A Second-Year Teacher Still Struggling to Find Place

Izaak Standridge, Knoxville, TN


Children admiring the view from Sharp’s Ridge

Early on in my M.A.T. program I became excited by the idea of Place-Based Learning. The excitement grew after reading “Out of the Classroom and into the World” by Salvatore Vascellaro. I began to see, with my minds eye, a learning experience for my future elementary students that would allow us to go on walking field trips throughout the neighborhood and get to know individuals and their trades in a similar way that Vascellaro and his students did. I’m in my second year as a first grade teacher at Christenberry Elementary School and that dream has yet to become a reality.

Place Based Learning is encouraged through Common Core State Standards by way of making real world connections with our students (I debated using the word “with” or “for” in the last sentence and felt like “with” was more accurate). After my student teaching at Christenberry, an urban school, I was brought on as a first grade teacher for that following semester there. I began to feel the same excitement that I had when I learned about Place-Based Learning; but so did the reality that I did not know this new place, I did not know this neighborhood, I did not know these students. As a result, learning “with” my students has become my biggest connection to the neighborhood. The partnership developed behind my students and I has caused me to spend many afternoons walking around the neighborhood in search of opportunities to learn.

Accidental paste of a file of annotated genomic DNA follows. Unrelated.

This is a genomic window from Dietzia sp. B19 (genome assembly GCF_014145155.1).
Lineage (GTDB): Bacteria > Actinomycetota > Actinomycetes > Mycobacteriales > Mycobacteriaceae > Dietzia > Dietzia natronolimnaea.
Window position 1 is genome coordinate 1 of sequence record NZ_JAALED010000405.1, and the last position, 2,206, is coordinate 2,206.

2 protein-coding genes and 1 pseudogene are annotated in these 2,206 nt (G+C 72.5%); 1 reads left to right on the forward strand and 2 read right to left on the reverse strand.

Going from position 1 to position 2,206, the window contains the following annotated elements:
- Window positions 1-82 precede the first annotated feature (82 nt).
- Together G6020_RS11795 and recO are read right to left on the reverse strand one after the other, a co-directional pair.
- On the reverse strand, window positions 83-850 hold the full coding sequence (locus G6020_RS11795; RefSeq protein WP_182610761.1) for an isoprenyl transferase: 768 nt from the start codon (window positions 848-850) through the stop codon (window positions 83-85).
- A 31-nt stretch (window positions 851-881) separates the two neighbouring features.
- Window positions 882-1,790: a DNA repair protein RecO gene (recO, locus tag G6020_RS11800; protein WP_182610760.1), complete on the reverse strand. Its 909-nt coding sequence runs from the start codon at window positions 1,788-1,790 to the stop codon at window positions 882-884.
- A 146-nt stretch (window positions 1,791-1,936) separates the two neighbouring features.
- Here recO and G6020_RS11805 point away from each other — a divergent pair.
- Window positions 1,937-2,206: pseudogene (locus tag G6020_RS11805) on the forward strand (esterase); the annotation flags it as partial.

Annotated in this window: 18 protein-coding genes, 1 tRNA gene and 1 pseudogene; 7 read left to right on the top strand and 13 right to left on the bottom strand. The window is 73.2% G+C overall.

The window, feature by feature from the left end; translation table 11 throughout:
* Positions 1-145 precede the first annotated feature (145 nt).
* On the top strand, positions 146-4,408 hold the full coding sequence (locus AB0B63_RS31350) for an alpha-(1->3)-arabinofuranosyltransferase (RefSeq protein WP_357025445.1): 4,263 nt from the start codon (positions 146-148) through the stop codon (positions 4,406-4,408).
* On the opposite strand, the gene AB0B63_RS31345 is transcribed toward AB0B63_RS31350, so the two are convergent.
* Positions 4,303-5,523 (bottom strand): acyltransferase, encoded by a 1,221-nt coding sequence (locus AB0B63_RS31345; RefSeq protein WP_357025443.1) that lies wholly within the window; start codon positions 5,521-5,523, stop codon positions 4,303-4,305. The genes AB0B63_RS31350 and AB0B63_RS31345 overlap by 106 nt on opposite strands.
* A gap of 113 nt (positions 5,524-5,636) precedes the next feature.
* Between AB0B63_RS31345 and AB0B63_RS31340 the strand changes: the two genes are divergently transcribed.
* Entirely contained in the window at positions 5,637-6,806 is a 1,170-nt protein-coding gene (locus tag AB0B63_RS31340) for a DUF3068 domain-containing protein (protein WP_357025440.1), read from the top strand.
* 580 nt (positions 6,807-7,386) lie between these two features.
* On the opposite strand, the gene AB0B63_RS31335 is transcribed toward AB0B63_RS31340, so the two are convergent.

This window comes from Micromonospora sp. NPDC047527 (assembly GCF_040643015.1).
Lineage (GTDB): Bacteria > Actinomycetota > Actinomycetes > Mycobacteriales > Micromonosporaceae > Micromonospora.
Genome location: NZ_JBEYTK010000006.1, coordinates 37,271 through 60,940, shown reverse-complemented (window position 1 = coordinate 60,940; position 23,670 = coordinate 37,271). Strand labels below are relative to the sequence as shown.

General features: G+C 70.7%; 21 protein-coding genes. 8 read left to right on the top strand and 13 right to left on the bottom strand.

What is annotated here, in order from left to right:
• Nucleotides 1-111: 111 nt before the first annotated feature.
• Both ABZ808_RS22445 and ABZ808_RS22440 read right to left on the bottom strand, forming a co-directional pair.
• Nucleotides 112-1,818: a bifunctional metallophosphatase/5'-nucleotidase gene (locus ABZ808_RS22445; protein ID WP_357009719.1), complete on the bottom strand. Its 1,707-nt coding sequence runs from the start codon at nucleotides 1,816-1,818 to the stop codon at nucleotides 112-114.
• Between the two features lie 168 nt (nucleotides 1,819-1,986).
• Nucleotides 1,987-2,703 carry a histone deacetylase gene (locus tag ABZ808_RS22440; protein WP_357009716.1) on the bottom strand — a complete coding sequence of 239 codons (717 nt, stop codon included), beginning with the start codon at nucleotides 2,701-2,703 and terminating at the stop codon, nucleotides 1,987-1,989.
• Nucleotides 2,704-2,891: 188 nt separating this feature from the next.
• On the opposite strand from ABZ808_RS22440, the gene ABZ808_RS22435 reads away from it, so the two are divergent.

These walks have allowed me to speculate about these learning opportunities and a few possibilities have come to mind. First, a few blocks from the school lies a city designated birding park, Sharp’s Ridge, that includes a breathtaking overlook view of the city. The birding park also has nature trails and pavilions that would be perfect for outdoor lessons. Second, at the base of the birding park is a trail designated for mountain biking – this prospect is especially exciting due to a recently developed non-profit in town, Kickstand, that seeks to get bicycles in the hands of students living in poverty. The bicycle non-profit also seeks to partner with students to teach general bicycle maintenance and repairs. One walk around the neighborhood planted these seeds and my hope is that possible ornithologists, engineers, athletes, and city planers find their start by learning in place.

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